February 9, 2001


Behind the Bienvenidos: Bush and Fox Neighbors, Allies with Very Different World Views

This week's meeting between the presidents of the United States and Mexico is sure to be filled with good feelings — the two men have much in common on both personal and political levels. But their foreign policies, as demonstrated by their appointments, are diametrically opposed, which may make for some troubling, off-screen undercurrents.

By Andrew Reding

Personal diplomacy and charm will be front and center when President George W. Bush meets Mexican President Vicente Fox on February 16. Out of sight, major policy differences will be aired.

There is much about President Bush that is likely to endear him to President Fox, beginning with his genial, "let's talk" manner. Both are former governors. Both are from right-of-center political parties.

Both favor cowboy paraphernalia (Fox gave Bush a pair of cowboy boots last summer) and have ranches — they will meet at Fox's ranch in San Cristobal, Guanajuato. Bush has a Mexican-American nephew. Fox had an American grandfather, from whom he got his surname.

Bush has created goodwill by choosing Mexico for his first foreign visit. Fox has done likewise by selling electricity to California and offering to extradite drug kingpins.

But as evident in their choice of foreign ministers, Fox and Bush have very different world views. Colin Powell is a former four-star general who headed Ronald Reagan's National Security Council and George Bush's Joint Chiefs of Staff. Jorge G. Castaneda, on the other hand, is a foreign policy scholar with ties to Latin American social democrats, and Congressional Democrats. On some of the more important issues, they are at loggerheads.

Following a January 30 meeting with Secretary Powell in which he expressed his country's disapproval of U.S. policies toward Colombia and Cuba, Foreign Secretary Castaneda said, "We are not scared of engaging the U.S. anymore. We know we will win some, we will lose some, and on most of them we will get half a loaf. But there are no taboo issues anymore."

The Mexicans are also sensitive to claims of American exceptionalism. Shortly after taking office, Secretary of State Powell told his staff "other systems do not work," and "we are going to show a vision to the world of the value system of America." To a country whose history books chronicle repeated humiliations at the hands of a much more powerful and overbearing neighbor, these statements smack of imperial hubris. Such attitudes have fueled Mexican nationalism, and made the country a strong advocate of international law — in part to set limits on the arbitrary behavior of powerful states.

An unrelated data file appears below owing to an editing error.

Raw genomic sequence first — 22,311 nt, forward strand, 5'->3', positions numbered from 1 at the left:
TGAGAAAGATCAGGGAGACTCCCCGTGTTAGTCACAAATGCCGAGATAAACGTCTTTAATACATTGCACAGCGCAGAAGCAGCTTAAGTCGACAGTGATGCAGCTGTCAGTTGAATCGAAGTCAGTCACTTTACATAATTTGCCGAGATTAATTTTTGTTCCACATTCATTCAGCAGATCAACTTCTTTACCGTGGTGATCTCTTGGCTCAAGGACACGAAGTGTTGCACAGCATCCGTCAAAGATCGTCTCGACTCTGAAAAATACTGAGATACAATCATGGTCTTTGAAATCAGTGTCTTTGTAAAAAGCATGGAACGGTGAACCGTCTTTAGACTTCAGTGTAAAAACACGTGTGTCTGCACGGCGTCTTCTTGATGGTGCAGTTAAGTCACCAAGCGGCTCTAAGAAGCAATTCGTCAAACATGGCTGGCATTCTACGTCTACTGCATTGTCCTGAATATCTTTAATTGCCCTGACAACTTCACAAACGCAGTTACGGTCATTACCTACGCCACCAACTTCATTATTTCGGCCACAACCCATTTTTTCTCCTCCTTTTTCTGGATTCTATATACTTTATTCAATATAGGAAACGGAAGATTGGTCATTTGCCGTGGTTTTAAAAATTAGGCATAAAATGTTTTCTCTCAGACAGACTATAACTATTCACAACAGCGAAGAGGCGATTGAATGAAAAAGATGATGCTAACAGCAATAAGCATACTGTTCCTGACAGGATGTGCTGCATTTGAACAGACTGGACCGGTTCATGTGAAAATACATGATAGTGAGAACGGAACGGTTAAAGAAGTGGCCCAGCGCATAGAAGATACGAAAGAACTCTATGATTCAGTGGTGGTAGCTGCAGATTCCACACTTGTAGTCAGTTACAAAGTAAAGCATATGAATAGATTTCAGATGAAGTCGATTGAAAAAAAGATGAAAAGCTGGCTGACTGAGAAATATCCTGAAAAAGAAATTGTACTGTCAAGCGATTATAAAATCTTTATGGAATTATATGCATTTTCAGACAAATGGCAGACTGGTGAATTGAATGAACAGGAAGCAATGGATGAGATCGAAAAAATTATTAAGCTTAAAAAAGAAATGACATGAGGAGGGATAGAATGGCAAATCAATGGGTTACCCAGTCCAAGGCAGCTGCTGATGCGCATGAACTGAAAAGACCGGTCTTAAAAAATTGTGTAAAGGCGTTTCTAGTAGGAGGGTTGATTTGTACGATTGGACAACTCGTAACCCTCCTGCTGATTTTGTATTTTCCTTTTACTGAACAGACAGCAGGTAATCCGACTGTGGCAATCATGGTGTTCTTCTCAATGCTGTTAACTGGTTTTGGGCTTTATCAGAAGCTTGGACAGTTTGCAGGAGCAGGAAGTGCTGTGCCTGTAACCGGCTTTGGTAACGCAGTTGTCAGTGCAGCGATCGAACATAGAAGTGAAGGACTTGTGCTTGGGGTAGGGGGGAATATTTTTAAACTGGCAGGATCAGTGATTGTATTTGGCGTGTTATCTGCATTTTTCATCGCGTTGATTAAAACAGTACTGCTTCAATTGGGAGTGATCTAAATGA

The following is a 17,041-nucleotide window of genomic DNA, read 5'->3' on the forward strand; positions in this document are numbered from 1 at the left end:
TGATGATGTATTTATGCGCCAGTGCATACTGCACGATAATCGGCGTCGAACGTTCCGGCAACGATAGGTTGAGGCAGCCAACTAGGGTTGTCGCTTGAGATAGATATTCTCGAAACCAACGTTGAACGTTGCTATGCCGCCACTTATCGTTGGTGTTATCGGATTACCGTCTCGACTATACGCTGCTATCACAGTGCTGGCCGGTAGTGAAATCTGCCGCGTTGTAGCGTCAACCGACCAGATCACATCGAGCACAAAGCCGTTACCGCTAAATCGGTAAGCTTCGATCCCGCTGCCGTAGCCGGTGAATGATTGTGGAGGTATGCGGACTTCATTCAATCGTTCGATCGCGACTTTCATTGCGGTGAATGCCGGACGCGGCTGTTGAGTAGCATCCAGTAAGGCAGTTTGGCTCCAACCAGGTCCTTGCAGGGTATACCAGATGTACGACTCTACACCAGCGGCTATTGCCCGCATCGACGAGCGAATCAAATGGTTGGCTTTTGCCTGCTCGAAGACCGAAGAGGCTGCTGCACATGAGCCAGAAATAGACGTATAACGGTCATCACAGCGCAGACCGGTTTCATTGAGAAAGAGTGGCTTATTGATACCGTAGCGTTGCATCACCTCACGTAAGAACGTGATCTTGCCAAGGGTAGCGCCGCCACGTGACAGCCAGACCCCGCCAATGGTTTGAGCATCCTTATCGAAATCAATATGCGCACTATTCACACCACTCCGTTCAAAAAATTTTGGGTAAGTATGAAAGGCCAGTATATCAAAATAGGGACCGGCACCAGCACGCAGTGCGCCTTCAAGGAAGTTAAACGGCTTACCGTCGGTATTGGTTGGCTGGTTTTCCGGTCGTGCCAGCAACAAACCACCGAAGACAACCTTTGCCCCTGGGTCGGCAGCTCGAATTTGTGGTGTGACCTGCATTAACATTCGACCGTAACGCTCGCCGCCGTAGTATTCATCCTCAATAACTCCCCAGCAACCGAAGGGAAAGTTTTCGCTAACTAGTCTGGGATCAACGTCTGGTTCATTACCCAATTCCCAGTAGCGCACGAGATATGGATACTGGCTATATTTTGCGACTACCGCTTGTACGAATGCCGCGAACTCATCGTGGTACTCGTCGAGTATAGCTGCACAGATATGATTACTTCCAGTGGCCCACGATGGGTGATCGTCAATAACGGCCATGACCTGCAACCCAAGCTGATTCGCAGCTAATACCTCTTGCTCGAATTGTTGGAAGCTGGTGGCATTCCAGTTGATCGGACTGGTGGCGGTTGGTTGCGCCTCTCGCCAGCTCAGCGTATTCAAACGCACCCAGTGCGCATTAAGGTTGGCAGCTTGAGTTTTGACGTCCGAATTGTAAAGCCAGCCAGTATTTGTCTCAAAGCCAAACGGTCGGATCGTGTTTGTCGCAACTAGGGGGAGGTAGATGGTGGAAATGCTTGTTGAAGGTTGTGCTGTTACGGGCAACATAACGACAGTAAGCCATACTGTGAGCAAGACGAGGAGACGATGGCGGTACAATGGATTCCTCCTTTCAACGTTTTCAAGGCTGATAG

Though President Fox has a genuine fondness for the United States, the land of his grandfather, he falls squarely in the tradition of Mexican nationalism and internationalism. That's why he chose the leftist son of a former foreign minister to chart his foreign policy.

Like his father before him, and virtually the entire Mexican foreign policy establishment, Castaneda is a forceful advocate of international law, and nonintervention in domestic conflicts. That puts him at cross-purposes with Gen. Powell, who has reaffirmed U.S. military aid to Colombia and the U.S. blockade of Cuba, and is proposing the U.S. unilaterally abrogate the 1972 Anti-Ballistic Missile Treaty by building a missile defense system.

President Bush has also announced he will not seek ratification of the Statute for the International Criminal Court signed by President Clinton, despite the fact that some 120 countries, including Mexico, have endorsed it. All four policies point toward the unilateralism Mexicans dread.

Then there's NAFTA, one of the senior Bush's proudest achievements. Neither Fox nor Castaneda thinks it goes far enough. They would like to see it evolve into a common market like the European Union, with the eventual removal of barriers to immigration.

Bush has indicated an interest in establishing a guest-worker program, which Mexico would certainly welcome. He has also proposed that Mexico increase energy sales to the U.S., in part by building power plants. But unless he is willing to offer something meaningful in return — particularly a long-term plan to establish a common market — he risks insulting Mexican sensibilities, by implying that Mexico's role should be subservient, as a supplier of cheap labor and energy to its wealthy northern neighbor.

So look for lots of photos of smiling faces in cowboy regalia, and a joint appearance committing the two countries to a revitalized partnership against drug trafficking and to foster trade in the hemisphere. But the big story is likely to be in what remains unsaid, at least in public.

Andrew Reding directs the Americas Project of the World Policy Institute, where he is also senior fellow for hemispheric affairs.

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